Reuters: The United States is investigating a combination of pilot error and mechanical failure as possible causes for the crash of a classified U.S. drone in Iran and does not believe Iran brought down the plane, according to two U.S. government officials.
By Mark Hosenball and Andrea Shalal-Esa
WASHINGTON (Reuters) – The United States is investigating a combination of pilot error and mechanical failure as possible causes for the crash of a classified U.S. drone in Iran and does not believe Iran brought down the plane, according to two U.S. government officials.
The unmanned RQ-170 Sentinel drone, which had been on a sensitive CIA surveillance mission over Iran, crashed and was apparently reassembled by Iran before being put on display in Tehran, said one of the officials, who was speaking on condition of anonymity given the sensitive nature of the investigation.
While exactly what went wrong with the aircraft is not publicly known, it is now becoming clear that its operators could have crashed the plane and destroyed it if they had taken action while it was still at a higher altitude, according to a source familiar with the aircraft and its operation.
Instead, the stealthy drone built by Lockheed Martin Corp broke up into several large pieces, allowing Iran to reassemble the plane and possibly share some of its technological secrets with China, Russia or other U.S. competitors.
Once the plane, built by Lockheed Martin Corp, dropped to a low enough altitude, its aerodynamic design made a catastrophic crash impossible, said one person familiar with the plane’s design and operating procedures.
Pilot error has not been confirmed, but it is one of the causes under examination, according to the two officials.
The new information explains why the drone was not destroyed and instead fell into Iran’s hands in an incident that has significantly heightened tensions with the United States.
Iran announced on December 4 it had downed the spy plane in the eastern part of the country, near Afghanistan. It has since shown an image of the apparently intact plane on television and said it is close to cracking its technological secrets.
Iranian officials have variously claimed they shot the plane down, or duped it into landing by resetting its navigational information.
The incident was the latest in a series that have escalated a confrontation between Iran and the West, which accuses the Islamic Republic of trying to develop nuclear weapons. Iran denies that charge.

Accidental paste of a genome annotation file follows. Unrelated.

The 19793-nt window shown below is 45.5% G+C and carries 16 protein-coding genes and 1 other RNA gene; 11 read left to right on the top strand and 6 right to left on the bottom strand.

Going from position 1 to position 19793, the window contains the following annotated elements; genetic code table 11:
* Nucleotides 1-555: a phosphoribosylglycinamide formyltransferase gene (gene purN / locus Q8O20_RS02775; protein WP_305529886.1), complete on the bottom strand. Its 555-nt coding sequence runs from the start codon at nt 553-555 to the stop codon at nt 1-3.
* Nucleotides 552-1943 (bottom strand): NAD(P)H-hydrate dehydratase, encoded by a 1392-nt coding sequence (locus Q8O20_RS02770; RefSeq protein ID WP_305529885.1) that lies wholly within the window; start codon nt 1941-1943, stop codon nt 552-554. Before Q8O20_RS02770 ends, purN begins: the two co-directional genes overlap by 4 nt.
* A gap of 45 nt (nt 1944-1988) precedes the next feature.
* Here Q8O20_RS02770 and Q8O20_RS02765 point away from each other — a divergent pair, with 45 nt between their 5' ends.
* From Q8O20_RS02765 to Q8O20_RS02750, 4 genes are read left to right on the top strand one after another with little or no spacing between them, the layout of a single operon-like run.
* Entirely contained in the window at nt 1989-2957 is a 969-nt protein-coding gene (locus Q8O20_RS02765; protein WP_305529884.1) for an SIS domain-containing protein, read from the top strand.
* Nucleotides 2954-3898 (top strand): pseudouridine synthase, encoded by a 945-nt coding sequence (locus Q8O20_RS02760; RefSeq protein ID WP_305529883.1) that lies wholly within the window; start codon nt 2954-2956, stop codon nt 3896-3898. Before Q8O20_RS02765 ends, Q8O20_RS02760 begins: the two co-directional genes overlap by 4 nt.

U.S. President Barack Obama has asked Iran to return the drone, but Iranian officials say they do not plan to give it back.
U.S. officials, speaking on condition of anonymity, have confirmed the plane was on a CIA surveillance mission over Iran, but adamantly deny Iran shot it down, or brought it down through computer hacking.
Early on, officials said it likely suffered a technical malfunction, but this is the first time officials have raised the possibility of pilot error.
Lockheed has confirmed it makes the RQ-170 drone, which came out of its secretive Skunk Works facility in southern California, but is referring all questions about the current incident to the Air Force, which first acknowledged the existence of the drone in December 2009.
The plane measures over 40 feet from wing tip to wing tip, and carries a full-motion video sensor that was used this year by U.S. intelligence to monitor al Qaeda leader Osama bin Laden’s compound in Pakistan ahead of the raid that killed him.
The main concern about technology Iran could pilfer from the drone centers on special coatings on the craft’s surface that make it largely invisible to radar.
The computers onboard the drone are believed to have been heavily encrypted and its sensors were not the most sophisticated tools in the U.S. arsenal.
The United States and other Western nations tightened sanctions on Iran last week and Britain withdrew its diplomatic staff from Tehran after hard-line youths stormed two diplomatic compounds.
The United States has not ruled out military action against Iran’s nuclear facilities if diplomacy fails to resolve a dispute over the program, which Washington believes is aimed at developing atomic weapons.
(Reporting By Andrea Shalal-Esa)